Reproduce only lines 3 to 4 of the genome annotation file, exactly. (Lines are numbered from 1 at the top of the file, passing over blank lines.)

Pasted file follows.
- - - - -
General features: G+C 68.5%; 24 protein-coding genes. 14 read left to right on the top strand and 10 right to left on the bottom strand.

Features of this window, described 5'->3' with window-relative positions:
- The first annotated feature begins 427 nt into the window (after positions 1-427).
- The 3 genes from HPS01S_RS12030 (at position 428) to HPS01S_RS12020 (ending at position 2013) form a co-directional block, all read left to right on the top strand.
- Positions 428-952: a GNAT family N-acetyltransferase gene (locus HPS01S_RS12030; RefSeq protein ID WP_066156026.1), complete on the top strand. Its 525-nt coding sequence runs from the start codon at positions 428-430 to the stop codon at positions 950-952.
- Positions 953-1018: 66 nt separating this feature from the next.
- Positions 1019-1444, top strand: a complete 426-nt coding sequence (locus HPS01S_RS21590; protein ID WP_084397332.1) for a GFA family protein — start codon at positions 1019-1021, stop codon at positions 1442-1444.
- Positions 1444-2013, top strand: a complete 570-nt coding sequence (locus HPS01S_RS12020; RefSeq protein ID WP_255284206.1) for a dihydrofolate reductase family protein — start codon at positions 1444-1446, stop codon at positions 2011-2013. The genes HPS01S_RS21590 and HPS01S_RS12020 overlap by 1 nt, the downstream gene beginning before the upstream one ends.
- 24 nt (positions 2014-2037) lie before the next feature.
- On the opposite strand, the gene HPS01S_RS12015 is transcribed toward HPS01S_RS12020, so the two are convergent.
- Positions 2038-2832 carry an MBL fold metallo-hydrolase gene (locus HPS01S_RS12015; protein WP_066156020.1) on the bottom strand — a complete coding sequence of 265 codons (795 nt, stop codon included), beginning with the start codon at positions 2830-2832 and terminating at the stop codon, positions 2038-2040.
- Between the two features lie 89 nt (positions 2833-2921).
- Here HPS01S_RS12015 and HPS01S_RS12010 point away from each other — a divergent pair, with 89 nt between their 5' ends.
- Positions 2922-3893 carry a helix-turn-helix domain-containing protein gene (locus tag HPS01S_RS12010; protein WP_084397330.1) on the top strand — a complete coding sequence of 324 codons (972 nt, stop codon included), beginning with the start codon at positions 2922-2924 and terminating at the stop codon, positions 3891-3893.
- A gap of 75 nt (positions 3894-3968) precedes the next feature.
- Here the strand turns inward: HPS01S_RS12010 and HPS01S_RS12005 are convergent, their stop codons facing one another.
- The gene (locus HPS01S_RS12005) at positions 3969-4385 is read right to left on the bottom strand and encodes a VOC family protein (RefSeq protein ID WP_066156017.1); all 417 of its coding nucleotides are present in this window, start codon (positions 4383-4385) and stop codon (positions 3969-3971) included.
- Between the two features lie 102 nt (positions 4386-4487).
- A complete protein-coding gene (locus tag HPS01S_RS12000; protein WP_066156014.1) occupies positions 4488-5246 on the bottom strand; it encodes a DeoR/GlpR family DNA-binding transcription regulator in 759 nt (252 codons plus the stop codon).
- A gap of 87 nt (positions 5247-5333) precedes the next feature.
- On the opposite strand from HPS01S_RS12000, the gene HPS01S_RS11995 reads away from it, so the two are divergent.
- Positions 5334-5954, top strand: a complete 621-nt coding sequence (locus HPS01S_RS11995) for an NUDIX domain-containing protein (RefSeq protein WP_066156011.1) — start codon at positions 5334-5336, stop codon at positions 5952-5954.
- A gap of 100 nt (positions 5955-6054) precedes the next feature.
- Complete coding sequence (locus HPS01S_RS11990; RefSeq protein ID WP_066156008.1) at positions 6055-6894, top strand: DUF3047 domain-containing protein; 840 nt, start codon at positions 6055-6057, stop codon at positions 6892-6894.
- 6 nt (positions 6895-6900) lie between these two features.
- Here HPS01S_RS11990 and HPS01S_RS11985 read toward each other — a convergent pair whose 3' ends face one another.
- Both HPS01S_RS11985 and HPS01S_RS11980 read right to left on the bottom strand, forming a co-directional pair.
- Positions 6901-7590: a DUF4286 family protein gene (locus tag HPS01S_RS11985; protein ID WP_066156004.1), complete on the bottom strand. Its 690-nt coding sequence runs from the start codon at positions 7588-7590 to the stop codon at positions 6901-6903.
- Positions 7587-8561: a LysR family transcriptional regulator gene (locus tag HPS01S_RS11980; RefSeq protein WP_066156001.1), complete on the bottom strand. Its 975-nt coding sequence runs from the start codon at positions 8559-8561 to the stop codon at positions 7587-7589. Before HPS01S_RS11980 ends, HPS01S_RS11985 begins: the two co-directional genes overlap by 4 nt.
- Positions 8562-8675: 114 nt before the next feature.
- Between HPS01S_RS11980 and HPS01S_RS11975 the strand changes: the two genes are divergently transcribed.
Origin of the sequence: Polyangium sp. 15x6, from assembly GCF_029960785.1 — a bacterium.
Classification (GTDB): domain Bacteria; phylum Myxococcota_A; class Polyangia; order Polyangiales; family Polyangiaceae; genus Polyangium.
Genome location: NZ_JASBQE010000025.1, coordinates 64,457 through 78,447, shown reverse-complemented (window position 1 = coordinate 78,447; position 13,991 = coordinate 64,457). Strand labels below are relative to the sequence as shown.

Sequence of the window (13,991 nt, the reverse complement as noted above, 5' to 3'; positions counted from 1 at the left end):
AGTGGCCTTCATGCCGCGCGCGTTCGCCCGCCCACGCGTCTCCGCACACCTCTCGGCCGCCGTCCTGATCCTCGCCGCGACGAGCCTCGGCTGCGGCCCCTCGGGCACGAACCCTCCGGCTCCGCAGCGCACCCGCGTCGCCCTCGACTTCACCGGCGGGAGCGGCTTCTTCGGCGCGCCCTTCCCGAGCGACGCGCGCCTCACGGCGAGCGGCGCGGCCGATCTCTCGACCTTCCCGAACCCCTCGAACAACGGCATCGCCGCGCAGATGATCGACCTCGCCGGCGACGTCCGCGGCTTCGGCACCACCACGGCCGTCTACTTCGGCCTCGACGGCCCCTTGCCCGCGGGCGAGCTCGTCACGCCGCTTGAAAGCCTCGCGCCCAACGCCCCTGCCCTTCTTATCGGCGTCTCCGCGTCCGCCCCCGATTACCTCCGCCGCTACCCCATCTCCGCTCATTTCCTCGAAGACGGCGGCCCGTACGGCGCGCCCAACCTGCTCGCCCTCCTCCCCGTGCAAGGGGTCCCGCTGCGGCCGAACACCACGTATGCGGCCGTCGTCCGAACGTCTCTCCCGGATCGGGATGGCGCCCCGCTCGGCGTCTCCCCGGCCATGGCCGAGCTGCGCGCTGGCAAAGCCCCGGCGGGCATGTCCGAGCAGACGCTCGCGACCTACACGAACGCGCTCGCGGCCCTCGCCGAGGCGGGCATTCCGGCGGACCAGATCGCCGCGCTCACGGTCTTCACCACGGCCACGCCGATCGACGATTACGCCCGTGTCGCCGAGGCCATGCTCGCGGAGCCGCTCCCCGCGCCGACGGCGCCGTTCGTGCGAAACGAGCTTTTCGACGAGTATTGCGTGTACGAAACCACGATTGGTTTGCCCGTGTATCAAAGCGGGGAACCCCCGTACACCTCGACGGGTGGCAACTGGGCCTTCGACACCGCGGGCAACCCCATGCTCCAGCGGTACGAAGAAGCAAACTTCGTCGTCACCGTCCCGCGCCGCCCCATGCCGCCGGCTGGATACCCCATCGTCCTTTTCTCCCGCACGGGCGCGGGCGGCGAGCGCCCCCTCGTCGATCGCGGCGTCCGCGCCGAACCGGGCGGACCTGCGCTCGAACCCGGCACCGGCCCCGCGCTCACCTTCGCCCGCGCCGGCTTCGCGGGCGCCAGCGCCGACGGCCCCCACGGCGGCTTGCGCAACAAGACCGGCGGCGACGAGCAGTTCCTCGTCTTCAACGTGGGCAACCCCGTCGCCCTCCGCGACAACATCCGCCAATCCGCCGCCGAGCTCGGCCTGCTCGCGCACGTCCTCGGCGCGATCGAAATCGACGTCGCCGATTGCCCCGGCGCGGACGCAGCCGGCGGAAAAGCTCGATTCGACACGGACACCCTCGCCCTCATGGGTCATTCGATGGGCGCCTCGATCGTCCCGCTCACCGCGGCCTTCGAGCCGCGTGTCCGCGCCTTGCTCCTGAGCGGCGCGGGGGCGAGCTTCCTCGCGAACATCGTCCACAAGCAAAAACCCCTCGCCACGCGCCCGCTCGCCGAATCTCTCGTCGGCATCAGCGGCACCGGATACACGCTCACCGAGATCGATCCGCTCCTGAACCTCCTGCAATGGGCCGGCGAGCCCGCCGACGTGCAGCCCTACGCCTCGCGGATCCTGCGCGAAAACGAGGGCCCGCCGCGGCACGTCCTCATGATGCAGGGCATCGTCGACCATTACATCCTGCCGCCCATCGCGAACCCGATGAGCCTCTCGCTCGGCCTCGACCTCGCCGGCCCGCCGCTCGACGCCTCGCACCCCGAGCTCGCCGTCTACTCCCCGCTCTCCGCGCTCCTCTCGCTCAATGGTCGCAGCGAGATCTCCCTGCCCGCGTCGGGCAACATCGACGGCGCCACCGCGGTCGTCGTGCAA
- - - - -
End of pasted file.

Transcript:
- The first annotated feature begins 427 nt into the window (after positions 1-427).
- The 3 genes from HPS01S_RS12030 (at position 428) to HPS01S_RS12020 (ending at position 2013) form a co-directional block, all read left to right on the top strand.